Wave 105 are just one of hundreds of companies who started at Hampshire Workspace in the thirty years since Sylvia and George Dibben founded the serviced offices business at Southgate Chambers.
Here George talks about the history of Winchester’s oldest serviced office business
How did you come to start Hampshire Workspace?
Thirty years ago, I needed an office. At that time the property market was such that landlords wanted you to sign quite long term leases- five years and beyond- and were looking to tie tenants up
financially with guarantees and the like. That didn’t seem to me sensible because I didn’t know what my business would look like in a month, let alone five years. I didn’t want to tie my capital up keeping some landlord comfortable when I needed it to start up and work my business.
With my wife Sylvia, we started to look for a building suitable for ourselves and others who might be in the same circumstances. That’s how we came to find Southgate Chambers in Southgate Street Winchester and started the business of Hampshire Workspace aimed at people who had a similar requirement to mine.
So a flexible contract was a key component?
There is a big difference between a five year lease and a three month commitment. We offer a simple agreement without lawyers’ fees and things like that. People don’t always understand that it is intentionally that way because it is the provision of a service and not the provision of a fixed amount of space, so it is very much a temporary agreement. That flexibility is really important because it means if your business grows for a period of time, you can take on more space and then you can shrink back down again if you need to, which is very difficult if you take on a fixed space.
In practice we’ve had one or two people who’ve been here for long periods of time. One stayed here twenty years.
In the early days, what services did you provide?
People hadn’t the ability to produce their own correspondence- they hadn’t got laptops- so they were used to working in the traditional way of having secretaries, typists, people to do the fetching and carrying.
The potential candidates for our offices were quite likely people who had been made redundant on quite substantial redundancy packages. For people who’d worked inside quite large businesses to have to find postage stamps and do their own filing and that sort of thing was a complete nightmare. So we addressed their requirement with the provision of a central facility for typing, reception, phone answering, photocopying and telex. We had five typists working for us. Nowadays, with everybody doing their own typing, we only have in effect one half of a typist.
I should say, whilst we had the concept together, Sylvia has been responsible for the execution of the business and its development and growth and reputation.
Has it been a successful business model?
We were the first in Winchester to provide serviced offices. Others have come and gone during the last thirty years but we are the only ones to have been here the whole time.
We expanded the concept to other parts of the country. There were many owners of property at that time who were being assailed with costs on empty buildings, so they embraced someone who came along and said we can make a success of your building by using it for serviced accommodation. We opened businesses in Stoke On Trent, Newcastle, Gosport and West London and took over a business in Bond Street.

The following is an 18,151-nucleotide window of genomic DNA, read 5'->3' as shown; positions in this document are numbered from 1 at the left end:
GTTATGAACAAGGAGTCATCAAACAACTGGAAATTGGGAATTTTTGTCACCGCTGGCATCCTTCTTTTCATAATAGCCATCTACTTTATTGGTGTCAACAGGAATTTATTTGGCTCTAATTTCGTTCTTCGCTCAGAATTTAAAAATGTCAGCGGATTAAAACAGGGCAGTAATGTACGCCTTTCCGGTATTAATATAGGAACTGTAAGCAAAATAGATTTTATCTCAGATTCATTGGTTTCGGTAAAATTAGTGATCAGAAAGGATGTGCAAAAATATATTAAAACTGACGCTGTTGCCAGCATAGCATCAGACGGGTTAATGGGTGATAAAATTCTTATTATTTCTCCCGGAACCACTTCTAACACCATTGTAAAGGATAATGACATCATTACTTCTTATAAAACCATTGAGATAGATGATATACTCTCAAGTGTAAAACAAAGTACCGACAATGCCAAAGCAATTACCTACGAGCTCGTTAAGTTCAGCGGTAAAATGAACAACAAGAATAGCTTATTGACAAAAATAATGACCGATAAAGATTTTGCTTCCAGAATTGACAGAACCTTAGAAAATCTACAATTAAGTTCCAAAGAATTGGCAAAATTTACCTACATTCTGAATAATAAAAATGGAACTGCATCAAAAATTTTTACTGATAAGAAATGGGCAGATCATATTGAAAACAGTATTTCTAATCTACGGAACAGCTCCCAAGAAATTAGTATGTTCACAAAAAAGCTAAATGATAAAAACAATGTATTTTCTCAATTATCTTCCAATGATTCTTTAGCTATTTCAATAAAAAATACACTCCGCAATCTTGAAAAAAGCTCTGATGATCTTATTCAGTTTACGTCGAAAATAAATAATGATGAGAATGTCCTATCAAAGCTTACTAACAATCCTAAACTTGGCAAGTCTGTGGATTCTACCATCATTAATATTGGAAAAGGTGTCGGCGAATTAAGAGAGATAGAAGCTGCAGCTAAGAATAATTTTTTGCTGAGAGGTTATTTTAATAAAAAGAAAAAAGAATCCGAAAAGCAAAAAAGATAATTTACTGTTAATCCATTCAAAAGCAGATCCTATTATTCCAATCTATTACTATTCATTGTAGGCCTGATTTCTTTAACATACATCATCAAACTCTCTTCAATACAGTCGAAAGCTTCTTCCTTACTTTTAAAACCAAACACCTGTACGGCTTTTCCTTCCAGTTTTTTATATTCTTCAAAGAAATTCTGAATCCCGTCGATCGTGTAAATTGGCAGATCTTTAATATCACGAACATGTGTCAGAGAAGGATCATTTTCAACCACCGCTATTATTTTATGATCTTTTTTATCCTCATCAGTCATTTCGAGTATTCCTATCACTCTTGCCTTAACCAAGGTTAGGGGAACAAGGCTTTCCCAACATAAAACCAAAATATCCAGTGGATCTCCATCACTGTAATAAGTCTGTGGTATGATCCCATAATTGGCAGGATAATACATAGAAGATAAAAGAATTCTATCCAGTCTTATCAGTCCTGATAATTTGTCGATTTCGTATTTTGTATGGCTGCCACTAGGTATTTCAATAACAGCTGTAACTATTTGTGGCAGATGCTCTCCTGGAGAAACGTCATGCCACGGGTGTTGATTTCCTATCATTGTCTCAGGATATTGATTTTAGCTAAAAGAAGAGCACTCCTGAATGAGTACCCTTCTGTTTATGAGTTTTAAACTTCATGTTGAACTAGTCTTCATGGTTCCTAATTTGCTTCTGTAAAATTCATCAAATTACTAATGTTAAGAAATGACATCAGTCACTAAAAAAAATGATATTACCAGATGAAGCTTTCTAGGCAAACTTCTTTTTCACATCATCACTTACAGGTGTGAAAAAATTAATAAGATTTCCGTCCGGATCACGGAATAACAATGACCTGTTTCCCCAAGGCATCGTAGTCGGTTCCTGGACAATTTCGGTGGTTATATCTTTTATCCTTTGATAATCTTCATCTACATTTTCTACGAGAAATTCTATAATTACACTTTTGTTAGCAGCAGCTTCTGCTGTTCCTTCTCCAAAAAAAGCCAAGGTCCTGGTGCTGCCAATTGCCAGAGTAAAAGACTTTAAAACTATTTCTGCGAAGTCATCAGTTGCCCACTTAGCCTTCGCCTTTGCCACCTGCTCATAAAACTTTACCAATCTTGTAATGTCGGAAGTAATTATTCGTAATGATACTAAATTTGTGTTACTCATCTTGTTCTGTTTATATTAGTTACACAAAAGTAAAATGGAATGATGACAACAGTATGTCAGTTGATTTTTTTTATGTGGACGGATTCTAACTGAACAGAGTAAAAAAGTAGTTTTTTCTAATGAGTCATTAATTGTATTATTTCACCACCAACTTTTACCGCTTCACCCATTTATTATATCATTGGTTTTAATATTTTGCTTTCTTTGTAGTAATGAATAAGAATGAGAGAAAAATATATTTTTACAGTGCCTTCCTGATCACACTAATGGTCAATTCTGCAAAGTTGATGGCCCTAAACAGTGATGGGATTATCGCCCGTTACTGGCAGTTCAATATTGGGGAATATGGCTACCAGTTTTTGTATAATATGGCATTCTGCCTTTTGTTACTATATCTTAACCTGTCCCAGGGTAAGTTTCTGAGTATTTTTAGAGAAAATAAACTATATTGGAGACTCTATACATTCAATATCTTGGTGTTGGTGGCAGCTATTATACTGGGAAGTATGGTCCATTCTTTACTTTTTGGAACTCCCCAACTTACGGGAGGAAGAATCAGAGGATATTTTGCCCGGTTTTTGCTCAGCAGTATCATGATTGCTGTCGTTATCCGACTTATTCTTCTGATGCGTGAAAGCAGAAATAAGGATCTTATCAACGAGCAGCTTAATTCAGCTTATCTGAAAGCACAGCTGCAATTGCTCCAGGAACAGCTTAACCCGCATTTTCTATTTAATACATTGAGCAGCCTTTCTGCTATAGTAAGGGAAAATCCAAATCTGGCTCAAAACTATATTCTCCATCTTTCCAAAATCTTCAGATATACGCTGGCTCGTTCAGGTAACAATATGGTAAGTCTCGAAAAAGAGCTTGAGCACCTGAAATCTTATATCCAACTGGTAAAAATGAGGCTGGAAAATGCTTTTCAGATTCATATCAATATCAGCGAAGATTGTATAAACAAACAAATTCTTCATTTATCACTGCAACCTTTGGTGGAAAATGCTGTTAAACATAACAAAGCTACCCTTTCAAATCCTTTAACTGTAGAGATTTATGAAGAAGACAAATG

How has the business changed in the last thirty years?
The whole workplace environment has become much more mobile. Mobile phones, laptops, small printer-cum-photocopiers and other devices remove the need for central services because people look after themselves. However there is still the fundamental business of providing a reception, mail handling and an office cleaning service. There are also things which are needed from time to time. For instance, when people go on holiday or are absent, they need their business to be looked after, so the range of services is still there when people want to use them, but as an occasional rather than permanent cost.
The thing that hasn’t changed is that people working on their own need other people, they need a shared experience, an occasional laugh around the water cooler or something like that. That is one of the things we have always provided.
Have you always offered Virtual Offices?
The newer ideas tended to come from London. In the early days, we did some work with a firm in Regent Street who had developed the virtual office concept. Up until that time, we had offered accommodation addresses which were really for people who weren’t yet ready to take an office but wanted the prestigious postal address and telephone number that went with our building. As time went on, it evolved into the Virtual Office concept that included mail processing and call handling and it has proved very popular. We recently added hot desking to the package.
Could you pick out any notable events or clients from the last thirty years?
Wave105 was born here. It was the brainchild of a chap called Steve Harris. He and a friend of mine called Peter Nicholson were putting together a bid for a commercial radio franchise and I got involved in the fundraising for it and became company secretary and a director. During the bidding process, we and the others involved occupied offices here in Southgate Chambers until we had a permanent base for the radio station.
We also had a Chinese taxi operator here at one time and I remember we stood in on the radio for him from time to time. One memorable business was an agricultural subcontractor- the tractors used to be parked in the car park opposite in the mornings and we had Wellington boots outside the front door.
Today our clients include a doctor, a solicitor, an architect, recruitment specialists, IT people and a marketing consultant.
A version of this interview has appeared in the Hampshire Chronicle